In its parade of ribald gags and infantile preoccupation with body parts, not to mention a climactic decapitation, water-balloon style, The Interview displays all the mindless excesses that repressive regimes condemn in Hollywood movies. Which may be Rogen and Goldberg's point -- "See, here's what they hate about us. And you're gonna love it."
Maybe you will love The Interview -- if you can ever see the movie -- as much as some people hate or fear it. But if you're hoping for any cogent political satire here, then the joke's on you.
Randall Park makes the young dictator funny too, in spurts, by playing him as self-doubting and unctuous: "I'm just me and I do my best," Kim tells Dave after giving him a cute dog for a present. But Mr. Franco mugs shamelessly to make sure we understand that he's being funny, which he's not, and the script as a whole turns a satirical -- or at least farcical -- premise into sour buffoonery. In the real world, a debate has been raging over what does and doesn't constitute torture. In the movie world, there's no debate; watching "The Interview" is torture from almost start to finish.
Though its unlikely to stand out as one of the shrewdest political satires of its time, The Interview is a clever, unrestrained - and frankly most importantly - sidesplitting parody that pokes fun at both a vapid media and one of the world's most dangerous dictators. Rogen and Goldberg tackle a risky subject head-on and do not hold back one iota of their brash, barefaced, vulgar humour - which is just as it should be. When all is said and done, this comedy satisfies the only true demand that ought to be made of it -- it makes its audience laugh.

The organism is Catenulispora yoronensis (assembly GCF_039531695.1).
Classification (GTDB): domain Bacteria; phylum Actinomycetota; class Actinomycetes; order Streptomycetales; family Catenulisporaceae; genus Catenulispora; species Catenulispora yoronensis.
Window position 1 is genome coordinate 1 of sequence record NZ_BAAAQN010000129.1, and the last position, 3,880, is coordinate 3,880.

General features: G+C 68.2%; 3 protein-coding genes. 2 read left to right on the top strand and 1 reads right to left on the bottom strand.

There are a number of solid laughs to be found in this farce, which of course involves bumbling celebrity interviewer Dave Skylark (James Franco) and his producer (Seth Rogen) being recruited by the CIA to assassinate Kim Jong-un. But the film often resembles one of John Stewart's less successful "important person" interviews, as the filmmakers don't trust the story it is telling to let ample time go by without lowest-common-denominator humour interrupting the storytelling.
Much of the blame lies with James Franco's air-headed would-be newsman, as he plays the character as a completely over-the-top caricature in an otherwise "real world" environment. This film doesn't intend to be a "look at this cartoon character in the real world" character piece like Ace Ventura: Pet Detective, but rather Franco makes the choice to go as broadly as possible at the expense of the inherent reality of the situation. When Kim Jong-un (played in a superb comedic turn by Randall Park) is only the second-most outlandish character in your otherwise straight-faced comedy, that's a problem.